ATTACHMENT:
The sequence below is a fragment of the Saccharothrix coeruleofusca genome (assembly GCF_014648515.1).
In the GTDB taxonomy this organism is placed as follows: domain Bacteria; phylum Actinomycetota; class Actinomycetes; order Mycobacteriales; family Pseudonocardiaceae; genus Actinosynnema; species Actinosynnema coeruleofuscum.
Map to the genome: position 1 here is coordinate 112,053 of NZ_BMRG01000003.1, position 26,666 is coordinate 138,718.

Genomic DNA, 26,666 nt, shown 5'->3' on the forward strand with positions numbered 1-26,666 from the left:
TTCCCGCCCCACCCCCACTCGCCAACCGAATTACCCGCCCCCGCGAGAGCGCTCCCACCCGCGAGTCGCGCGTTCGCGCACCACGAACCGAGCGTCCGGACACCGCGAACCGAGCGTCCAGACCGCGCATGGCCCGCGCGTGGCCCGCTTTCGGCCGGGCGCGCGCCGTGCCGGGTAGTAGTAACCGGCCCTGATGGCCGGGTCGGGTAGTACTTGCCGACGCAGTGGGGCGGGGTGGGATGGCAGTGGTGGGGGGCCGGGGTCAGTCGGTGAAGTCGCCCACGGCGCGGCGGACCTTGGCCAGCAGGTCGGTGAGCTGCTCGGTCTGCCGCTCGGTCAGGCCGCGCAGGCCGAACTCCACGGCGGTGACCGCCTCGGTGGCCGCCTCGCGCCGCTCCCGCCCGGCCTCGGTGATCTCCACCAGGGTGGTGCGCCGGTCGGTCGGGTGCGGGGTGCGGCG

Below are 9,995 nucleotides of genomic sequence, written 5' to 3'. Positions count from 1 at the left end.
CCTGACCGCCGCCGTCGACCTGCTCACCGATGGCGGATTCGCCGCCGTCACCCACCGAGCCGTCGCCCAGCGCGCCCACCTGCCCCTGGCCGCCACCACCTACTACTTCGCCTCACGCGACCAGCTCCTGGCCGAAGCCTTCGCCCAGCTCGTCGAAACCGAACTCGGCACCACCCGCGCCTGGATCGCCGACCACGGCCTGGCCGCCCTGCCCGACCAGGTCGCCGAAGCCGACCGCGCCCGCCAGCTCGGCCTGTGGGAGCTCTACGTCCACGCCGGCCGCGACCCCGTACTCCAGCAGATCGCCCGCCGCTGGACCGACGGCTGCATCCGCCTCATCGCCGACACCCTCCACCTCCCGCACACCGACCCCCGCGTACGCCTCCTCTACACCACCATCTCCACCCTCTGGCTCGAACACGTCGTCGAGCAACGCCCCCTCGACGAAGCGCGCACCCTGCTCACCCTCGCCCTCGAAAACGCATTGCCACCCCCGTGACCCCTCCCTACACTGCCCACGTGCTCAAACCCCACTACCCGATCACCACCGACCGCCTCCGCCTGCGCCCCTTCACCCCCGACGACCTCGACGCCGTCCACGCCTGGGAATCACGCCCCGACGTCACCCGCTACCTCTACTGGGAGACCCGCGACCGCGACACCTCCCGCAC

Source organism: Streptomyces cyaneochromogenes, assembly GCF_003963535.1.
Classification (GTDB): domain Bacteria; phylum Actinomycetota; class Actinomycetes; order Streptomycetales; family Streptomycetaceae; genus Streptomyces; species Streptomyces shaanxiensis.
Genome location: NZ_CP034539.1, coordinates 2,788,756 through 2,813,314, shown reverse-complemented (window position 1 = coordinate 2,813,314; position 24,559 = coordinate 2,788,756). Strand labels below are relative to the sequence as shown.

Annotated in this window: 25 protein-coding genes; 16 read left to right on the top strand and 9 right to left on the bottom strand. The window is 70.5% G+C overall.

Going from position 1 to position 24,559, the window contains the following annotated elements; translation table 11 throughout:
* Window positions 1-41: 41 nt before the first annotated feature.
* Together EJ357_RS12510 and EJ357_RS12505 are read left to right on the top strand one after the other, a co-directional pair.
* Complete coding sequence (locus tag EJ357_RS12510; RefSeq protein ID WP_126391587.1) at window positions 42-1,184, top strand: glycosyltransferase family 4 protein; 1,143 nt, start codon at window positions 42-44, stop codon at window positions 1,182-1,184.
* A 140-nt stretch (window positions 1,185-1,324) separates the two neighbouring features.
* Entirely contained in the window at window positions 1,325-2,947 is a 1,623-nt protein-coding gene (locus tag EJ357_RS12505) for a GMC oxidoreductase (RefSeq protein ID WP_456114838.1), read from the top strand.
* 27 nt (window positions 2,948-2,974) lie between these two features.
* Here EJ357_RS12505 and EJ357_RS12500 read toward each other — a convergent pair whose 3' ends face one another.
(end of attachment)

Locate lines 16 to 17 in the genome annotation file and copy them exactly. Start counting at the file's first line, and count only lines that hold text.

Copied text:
* A 140-nt stretch (window positions 1,185-1,324) separates the two neighbouring features.
* Entirely contained in the window at window positions 1,325-2,947 is a 1,623-nt protein-coding gene (locus tag EJ357_RS12505) for a GMC oxidoreductase (RefSeq protein ID WP_456114838.1), read from the top strand.